04 Feb
Shape-Shifting Medical Robots Shape-Shifting Medical Robots

Shape-Shifting Medical Robots

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The idea that a tiny robot could travel into various areas of the human body in order to deliver drugs to hard-to-access areas seems miraculous in and of itself. Until one considers that such a bot would likely run into myriad obstacles along the way, including twists and turns within groups of tissues, that might impede or prevent its movements, thereby rendering it all but useless.

Which is why it's all the more extraordinary to consider new developments by researchers at Ecole Polytechnique Federale de Lausanne (EPFL) and ETH Zurich: They've come up with elastic robots, designed after bacteria and entirely biocompatible, that are capable of changing their shapes in response to surroundings.

Since the flexible bots possess the capability of swimming amid fluids while modifying their shape, they can navigate narrow blood vessels and complicated systems without negatively impacting maneuverability or speed.

The hydrogel nanocomposites that comprise the bots permit them to be guided by way of an electromagnetic field. The bots can also be left to travel on their own by utilizing fluid flow.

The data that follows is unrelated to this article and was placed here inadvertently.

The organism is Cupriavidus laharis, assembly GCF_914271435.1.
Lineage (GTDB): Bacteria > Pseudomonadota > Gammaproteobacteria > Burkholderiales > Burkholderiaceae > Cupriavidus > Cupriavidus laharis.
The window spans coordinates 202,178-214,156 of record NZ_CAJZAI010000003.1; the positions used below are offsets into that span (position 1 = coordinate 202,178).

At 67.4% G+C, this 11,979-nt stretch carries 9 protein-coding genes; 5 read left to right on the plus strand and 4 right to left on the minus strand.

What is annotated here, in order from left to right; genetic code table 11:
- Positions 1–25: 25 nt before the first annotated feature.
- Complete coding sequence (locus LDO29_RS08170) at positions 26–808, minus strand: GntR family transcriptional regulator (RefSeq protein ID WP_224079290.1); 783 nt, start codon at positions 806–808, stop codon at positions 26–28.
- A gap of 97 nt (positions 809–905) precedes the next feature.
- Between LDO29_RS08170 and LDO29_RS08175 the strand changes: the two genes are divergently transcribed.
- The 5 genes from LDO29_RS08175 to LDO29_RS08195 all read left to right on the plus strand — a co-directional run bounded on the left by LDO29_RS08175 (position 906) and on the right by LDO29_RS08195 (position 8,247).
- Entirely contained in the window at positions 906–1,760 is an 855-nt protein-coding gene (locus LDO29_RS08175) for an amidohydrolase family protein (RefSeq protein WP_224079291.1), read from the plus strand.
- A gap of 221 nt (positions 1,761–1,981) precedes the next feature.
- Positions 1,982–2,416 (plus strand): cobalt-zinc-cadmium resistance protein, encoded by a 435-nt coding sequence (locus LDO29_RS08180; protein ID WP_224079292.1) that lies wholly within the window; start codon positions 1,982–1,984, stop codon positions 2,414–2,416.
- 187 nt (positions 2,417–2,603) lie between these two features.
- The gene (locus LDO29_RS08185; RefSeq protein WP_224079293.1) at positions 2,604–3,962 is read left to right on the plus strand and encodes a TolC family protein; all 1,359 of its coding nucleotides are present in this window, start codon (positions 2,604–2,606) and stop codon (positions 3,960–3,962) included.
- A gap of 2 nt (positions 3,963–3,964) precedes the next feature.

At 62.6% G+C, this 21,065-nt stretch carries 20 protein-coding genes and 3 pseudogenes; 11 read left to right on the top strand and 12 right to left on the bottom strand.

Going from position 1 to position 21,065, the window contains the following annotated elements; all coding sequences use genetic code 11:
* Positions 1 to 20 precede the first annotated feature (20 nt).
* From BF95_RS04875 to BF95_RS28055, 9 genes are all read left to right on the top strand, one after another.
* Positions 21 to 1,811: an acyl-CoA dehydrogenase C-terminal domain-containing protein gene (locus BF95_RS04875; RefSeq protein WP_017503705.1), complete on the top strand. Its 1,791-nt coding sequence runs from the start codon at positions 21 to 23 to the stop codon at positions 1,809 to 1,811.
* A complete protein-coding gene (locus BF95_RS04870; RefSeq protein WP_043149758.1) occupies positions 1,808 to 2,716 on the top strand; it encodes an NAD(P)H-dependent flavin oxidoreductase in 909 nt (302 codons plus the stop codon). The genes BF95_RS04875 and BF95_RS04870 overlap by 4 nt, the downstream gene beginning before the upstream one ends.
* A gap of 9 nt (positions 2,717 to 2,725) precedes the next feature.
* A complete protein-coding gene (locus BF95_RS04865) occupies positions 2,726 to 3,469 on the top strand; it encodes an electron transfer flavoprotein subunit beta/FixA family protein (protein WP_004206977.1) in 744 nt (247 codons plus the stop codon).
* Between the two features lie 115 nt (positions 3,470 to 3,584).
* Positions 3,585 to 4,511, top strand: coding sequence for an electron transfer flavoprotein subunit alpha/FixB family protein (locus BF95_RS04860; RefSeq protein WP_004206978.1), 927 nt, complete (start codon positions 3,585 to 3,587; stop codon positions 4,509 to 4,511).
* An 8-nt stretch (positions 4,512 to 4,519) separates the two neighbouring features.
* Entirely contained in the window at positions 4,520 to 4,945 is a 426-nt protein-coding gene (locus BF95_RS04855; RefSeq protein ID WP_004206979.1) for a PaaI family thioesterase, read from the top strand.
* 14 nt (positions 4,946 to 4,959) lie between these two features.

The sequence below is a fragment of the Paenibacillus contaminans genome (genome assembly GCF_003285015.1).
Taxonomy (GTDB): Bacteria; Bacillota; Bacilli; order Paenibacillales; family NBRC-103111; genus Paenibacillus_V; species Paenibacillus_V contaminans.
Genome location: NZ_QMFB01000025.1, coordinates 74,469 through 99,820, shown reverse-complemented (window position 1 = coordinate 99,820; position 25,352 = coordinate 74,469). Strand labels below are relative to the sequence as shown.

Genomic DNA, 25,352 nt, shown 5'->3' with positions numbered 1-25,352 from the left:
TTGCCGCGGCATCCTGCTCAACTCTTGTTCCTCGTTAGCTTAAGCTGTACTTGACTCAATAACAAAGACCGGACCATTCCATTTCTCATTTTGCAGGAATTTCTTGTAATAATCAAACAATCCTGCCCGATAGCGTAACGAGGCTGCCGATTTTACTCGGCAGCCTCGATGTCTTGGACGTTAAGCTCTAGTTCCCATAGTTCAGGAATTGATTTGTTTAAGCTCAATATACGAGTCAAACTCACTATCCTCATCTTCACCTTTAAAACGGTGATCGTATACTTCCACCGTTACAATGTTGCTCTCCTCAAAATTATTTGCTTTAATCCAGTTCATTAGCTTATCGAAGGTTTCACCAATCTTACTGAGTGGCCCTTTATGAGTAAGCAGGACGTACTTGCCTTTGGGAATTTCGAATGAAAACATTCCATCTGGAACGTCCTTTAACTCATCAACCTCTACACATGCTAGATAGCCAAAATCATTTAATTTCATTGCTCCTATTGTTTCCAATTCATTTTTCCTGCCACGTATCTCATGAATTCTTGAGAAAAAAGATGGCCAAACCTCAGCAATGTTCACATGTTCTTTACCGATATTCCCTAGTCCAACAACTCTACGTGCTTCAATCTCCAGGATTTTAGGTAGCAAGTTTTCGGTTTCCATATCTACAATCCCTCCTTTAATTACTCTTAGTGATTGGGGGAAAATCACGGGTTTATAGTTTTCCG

In a press release, Selman Sakar of EPFL explains, “Our robots have a special composition and structure that allow them to adapt to the characteristics of the fluid they are moving through. For instance, if they encounter a change in viscosity or osmotic concentration, they modify their shape to maintain their speed and maneuverability without losing control of the direction of motion.”

The scientists figured out how to fabricate their unique bots by exploring an origami-based folding technique. The locomotion strategy employed for the bots uses embodied intelligence, an alternative to more traditional computation programs that are executed by embedded electronic systems.


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Read 1366 times Last modified on Thursday, 31 January 2019 07:56
Jim Lillie

Jim began writing for newspapers and designing for publishing companies at a time when both industries were just beginning to make the switch from manual to digital platforms. Jim lives in Boulder, Colorado with his teenage son.

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